PRO: Jason Fell, former technical director, Northern California Drywall Contractors Assn.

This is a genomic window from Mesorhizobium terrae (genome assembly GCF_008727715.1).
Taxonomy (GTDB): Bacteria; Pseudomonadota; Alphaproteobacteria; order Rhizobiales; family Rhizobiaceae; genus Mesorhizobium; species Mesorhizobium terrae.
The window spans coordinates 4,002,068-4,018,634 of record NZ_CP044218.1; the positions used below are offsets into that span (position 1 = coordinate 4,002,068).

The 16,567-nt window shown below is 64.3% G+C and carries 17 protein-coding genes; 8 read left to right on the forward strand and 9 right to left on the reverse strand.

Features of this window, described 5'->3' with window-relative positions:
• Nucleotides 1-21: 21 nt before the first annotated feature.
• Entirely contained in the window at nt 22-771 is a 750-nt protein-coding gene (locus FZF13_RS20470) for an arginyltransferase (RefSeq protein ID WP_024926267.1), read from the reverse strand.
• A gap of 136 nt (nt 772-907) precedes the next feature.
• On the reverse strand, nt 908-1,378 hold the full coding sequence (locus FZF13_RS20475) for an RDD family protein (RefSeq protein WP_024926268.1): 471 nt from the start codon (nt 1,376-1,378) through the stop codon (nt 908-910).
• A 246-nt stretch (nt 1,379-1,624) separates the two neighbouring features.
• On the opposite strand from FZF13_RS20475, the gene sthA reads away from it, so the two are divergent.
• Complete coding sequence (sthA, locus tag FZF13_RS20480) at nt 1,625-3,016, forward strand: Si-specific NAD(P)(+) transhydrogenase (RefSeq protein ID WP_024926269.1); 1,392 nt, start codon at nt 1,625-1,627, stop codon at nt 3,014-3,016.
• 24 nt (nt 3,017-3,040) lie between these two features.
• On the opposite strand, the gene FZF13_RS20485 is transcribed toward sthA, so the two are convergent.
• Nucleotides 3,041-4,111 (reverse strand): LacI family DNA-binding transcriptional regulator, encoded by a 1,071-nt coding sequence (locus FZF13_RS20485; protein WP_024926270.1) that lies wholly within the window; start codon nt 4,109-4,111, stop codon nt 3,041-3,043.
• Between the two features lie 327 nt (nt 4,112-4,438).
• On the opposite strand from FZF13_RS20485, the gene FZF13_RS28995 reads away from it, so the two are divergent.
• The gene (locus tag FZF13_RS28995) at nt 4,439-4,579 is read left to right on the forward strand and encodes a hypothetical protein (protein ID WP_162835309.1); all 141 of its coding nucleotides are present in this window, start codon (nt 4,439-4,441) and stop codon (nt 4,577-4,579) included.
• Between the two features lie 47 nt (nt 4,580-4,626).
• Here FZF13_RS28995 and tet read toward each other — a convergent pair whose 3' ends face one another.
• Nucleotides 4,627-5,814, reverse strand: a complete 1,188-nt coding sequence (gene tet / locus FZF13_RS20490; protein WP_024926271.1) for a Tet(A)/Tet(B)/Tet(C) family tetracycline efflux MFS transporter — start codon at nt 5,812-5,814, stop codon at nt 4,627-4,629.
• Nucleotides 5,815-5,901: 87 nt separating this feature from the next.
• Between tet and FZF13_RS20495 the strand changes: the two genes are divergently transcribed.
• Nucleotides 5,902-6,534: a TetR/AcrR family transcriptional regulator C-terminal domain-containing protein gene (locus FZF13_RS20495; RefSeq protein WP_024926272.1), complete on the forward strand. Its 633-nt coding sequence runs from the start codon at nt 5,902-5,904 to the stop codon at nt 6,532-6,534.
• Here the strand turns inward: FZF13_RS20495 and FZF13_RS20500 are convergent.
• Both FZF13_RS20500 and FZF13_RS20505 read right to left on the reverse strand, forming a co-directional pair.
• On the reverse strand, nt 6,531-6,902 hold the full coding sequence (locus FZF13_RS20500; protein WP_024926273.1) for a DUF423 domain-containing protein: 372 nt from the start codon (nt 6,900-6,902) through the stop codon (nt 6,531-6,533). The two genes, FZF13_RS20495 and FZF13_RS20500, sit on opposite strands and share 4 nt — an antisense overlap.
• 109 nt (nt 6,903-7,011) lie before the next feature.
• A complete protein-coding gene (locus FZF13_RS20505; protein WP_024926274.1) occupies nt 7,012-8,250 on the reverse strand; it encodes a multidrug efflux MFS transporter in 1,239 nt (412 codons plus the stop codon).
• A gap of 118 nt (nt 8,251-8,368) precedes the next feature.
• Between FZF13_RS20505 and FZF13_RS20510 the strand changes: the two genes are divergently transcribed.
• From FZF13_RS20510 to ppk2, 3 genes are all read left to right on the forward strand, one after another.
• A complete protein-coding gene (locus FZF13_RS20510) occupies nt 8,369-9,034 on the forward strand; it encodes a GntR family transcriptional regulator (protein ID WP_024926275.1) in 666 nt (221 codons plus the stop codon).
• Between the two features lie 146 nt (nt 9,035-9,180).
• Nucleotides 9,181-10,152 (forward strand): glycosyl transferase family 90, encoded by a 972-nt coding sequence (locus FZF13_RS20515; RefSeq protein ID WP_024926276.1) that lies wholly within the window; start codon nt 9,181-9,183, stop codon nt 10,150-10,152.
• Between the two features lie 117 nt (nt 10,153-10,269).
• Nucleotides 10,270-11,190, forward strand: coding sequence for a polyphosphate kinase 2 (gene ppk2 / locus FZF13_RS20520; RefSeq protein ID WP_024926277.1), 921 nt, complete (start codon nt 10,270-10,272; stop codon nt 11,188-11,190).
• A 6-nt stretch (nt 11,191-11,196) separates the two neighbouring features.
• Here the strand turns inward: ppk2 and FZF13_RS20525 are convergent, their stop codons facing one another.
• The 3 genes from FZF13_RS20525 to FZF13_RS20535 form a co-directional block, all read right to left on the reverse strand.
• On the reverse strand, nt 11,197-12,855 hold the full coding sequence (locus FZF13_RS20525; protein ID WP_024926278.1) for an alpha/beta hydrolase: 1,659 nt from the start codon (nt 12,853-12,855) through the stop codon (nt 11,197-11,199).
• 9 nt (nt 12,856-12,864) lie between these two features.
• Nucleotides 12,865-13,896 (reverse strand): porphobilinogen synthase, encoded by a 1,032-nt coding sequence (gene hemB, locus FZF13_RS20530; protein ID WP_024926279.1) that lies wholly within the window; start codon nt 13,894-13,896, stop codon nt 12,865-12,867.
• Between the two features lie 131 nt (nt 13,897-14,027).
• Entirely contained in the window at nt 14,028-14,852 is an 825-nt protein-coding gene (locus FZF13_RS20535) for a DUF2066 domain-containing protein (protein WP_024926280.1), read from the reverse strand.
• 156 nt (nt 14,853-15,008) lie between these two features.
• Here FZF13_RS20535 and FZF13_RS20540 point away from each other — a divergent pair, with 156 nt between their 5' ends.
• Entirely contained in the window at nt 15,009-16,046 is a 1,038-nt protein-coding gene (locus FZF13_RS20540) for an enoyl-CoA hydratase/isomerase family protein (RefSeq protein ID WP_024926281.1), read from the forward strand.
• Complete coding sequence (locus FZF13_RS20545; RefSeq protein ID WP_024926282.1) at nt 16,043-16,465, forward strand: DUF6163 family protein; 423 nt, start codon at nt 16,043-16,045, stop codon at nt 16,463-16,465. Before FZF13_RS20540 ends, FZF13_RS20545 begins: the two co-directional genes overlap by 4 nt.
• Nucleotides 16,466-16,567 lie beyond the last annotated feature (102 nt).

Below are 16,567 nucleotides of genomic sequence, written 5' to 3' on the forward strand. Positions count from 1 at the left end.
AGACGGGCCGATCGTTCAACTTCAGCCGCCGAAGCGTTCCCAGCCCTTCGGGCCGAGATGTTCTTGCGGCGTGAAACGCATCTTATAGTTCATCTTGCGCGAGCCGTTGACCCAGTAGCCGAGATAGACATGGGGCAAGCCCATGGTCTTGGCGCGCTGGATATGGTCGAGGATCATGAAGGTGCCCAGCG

SECRET: Skim-coat smooth drywall to give it the depth and appearance of plaster without the expense and labor of the real deal. For painted walls, Fell first preps the surface with a primer/sealer, such as Bulls Eye 1-2-3, then rolls on a coat of thinned all-purpose joint compound, just as he would if he were painting. To get the right consistency for the compound, stir in water until the slurry is the thickness of soupy pancake batter. While the rolled compound is still wet, Fell uses a wide taping knife to smooth and remove all but a thin layer on the wall. By the next morning, the walls will be ready for a light sanding, primer, and paint. And there won't be a trace of that porous papery look on the surface anymore.